Eigenharp is a brand of electronic instruments made by Eigenlabs, a company based in Devon, UK. The "instrument" is in essence a highly flexible and portable controller, with the sound being actually generated in the software it drives.[1]


An Eigenharp Alpha-model

Eigenharp was invented by web entrepreneur and musician John Lambert. As a member of the ambient trance group Shen, Lambert felt that the electronic instruments were not as emotive or expressive as guitars or human voices. After selling his internet company, Hyperlink, he founded Eigenlabs in 2001 and began 8 years of development that resulted in the Eigenharp.[2][3][4][5] The Alpha model was introduced in 2009, followed by the Pico in 2010 and the Tau in 2012.


The instrument comes in three models: Alpha, Tau, and Pico, in decreasing order of size. Each has a breath-pipe, a key matrix (120, 72, and 18) and a ribbon controller. The Alpha and Tau also have 12 percussion keys each and a headphone output. The Alpha also has microphone preamplifier with an input on the instrument as well as a second ribbon controller.[6]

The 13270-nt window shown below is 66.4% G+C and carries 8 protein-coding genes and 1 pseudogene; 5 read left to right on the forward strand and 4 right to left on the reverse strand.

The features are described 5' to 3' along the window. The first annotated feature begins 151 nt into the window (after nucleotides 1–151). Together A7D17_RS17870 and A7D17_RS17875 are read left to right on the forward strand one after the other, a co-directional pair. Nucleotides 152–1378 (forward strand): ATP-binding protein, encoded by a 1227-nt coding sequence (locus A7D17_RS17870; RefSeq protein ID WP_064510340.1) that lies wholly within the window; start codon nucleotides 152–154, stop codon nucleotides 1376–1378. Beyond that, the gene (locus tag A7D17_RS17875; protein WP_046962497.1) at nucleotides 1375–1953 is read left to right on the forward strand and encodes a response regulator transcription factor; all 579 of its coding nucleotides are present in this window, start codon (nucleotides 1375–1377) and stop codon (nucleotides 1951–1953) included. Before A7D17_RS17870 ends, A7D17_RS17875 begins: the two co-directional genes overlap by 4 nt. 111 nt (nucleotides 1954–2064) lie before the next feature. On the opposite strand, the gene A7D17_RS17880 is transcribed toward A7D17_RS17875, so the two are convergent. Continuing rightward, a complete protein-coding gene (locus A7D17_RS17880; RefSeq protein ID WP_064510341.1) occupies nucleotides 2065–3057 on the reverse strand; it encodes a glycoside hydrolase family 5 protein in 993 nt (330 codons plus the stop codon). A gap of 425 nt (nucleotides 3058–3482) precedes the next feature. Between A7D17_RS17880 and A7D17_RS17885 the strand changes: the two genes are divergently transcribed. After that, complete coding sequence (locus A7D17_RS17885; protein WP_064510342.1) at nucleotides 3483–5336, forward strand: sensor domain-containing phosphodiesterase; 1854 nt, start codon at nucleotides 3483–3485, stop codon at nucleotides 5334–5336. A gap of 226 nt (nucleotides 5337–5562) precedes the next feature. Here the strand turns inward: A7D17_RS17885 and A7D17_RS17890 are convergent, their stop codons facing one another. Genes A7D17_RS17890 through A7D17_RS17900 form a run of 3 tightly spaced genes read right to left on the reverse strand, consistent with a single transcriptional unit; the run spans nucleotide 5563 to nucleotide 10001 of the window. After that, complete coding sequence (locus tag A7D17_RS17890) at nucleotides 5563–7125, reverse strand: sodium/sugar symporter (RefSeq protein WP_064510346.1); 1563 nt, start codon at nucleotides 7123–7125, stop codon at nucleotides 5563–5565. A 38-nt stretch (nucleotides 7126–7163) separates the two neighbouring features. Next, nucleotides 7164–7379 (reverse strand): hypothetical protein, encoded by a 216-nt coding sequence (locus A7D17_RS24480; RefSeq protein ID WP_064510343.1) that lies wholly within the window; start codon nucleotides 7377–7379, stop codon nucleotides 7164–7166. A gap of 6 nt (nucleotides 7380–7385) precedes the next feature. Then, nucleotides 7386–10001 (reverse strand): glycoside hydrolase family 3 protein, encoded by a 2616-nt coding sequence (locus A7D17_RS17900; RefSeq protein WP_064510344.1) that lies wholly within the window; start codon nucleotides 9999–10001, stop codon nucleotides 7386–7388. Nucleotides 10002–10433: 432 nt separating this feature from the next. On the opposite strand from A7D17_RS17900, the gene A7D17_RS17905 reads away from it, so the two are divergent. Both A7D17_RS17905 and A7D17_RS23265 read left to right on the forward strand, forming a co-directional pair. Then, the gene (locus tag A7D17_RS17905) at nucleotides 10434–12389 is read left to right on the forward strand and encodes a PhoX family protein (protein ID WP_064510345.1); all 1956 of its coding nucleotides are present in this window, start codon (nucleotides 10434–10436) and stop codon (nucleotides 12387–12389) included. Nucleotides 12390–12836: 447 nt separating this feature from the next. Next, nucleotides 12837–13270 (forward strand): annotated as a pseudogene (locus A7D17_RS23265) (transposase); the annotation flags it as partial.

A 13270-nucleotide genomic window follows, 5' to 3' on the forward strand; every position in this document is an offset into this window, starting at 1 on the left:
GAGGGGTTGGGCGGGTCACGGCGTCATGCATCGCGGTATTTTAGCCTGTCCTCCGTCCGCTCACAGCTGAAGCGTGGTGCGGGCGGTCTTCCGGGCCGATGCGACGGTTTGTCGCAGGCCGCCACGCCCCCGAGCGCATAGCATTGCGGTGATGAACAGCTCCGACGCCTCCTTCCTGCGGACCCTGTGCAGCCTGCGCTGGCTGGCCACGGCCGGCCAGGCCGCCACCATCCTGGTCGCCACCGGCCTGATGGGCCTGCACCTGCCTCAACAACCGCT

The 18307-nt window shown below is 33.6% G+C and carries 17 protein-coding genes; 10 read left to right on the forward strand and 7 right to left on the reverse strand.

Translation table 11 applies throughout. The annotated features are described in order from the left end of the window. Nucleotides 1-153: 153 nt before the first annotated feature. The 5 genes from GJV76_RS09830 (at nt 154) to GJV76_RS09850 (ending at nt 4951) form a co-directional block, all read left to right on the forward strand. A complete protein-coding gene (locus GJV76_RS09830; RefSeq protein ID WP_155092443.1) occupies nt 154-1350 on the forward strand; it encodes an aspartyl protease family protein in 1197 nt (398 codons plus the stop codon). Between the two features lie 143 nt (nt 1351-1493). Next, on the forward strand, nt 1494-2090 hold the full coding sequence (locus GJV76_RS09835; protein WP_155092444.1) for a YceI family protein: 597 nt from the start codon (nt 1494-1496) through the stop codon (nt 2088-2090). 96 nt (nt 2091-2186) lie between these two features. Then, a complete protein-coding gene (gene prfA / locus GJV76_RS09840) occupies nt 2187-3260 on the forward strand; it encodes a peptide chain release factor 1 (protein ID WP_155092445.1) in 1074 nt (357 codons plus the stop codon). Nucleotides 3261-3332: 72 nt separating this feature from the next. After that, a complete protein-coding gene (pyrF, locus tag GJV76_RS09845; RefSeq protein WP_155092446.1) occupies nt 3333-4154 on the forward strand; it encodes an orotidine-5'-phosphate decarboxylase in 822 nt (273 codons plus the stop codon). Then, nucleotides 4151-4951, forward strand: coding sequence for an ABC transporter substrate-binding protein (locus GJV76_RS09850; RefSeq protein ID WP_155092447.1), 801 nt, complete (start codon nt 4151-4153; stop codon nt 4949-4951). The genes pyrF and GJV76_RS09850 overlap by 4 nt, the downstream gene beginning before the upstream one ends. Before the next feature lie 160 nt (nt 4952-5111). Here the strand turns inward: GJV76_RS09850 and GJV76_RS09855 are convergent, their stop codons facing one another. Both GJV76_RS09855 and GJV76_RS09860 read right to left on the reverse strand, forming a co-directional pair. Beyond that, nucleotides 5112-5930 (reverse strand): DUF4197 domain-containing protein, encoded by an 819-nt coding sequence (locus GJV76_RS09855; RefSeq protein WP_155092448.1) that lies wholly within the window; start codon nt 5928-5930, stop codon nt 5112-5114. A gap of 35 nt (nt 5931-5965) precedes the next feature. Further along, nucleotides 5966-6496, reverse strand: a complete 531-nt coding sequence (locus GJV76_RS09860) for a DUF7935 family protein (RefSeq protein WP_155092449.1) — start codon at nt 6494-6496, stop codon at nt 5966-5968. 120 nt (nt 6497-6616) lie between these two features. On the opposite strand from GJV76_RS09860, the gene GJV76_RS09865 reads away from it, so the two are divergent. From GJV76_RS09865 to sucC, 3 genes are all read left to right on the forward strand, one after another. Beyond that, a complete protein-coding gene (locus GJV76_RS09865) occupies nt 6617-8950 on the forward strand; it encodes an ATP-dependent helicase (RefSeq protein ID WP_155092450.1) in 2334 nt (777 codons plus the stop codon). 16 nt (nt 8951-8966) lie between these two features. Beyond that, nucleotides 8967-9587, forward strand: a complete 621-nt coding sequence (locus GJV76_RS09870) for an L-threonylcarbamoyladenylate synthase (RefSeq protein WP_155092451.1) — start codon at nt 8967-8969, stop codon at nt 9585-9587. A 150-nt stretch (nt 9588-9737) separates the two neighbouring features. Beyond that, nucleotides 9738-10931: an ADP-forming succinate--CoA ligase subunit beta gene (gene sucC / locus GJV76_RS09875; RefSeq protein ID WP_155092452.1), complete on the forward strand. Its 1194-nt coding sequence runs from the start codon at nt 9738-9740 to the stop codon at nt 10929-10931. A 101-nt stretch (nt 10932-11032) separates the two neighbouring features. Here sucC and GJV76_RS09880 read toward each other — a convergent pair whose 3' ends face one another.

Characteristics of all of the instruments are:[7]

  • A matrix of velocity sensitive multi-expressive keys, each of which act like a 6-way analog joystick. This allows the simultaneous pitch bend and modulation (or other parameters) of each played note individually.
  • A stick-like vertical form factor akin to a sitar for the larger models or a flute in the smaller ones.
  • A built-in wind controller, giving the larger versions of the instrument an appearance similar to a bassoon.
  • One or two ribbon controller strips.
  • The software is available as open-source under the GPLv3 and runs both on Macintosh and Windows.

Additionally, the larger models have:


  1. ^ Bigwood, Robin. "Eigenlabs Eigenharp Alpha". Sound on Sound. SOS Publications Group. Retrieved 10 January 2019.
  2. ^ "About Eigenlabs". Eigenlabs. Retrieved 11 September 2010.
  3. ^ Morris, Jonathan. "Devon web entrepreneur turns to music". BBC News. BBC. Retrieved 10 January 2019.
  4. ^ Murph, Darren (8 October 2009). "Eigenharp Pico and Alpha slowly remove shroud of mystery, gets stratospheric price tags". Engadget. Retrieved 11 September 2010.
  5. ^ Masters, Tim (8 October 2009). "Do you drum it, strum it or stroke it?". BBC News. Retrieved 11 September 2010.
  6. ^ "Eigenharp Alpha". Eigenlabs. Archived from the original on 14 September 2010. Retrieved 11 September 2010.
  7. ^ Bjørn, Kim (2017). Push Turn Move: Interface Design in Electronic Music (1 ed.). Denmark: Bjooks Media. p. 214. ISBN 978-87-999995-0-7.

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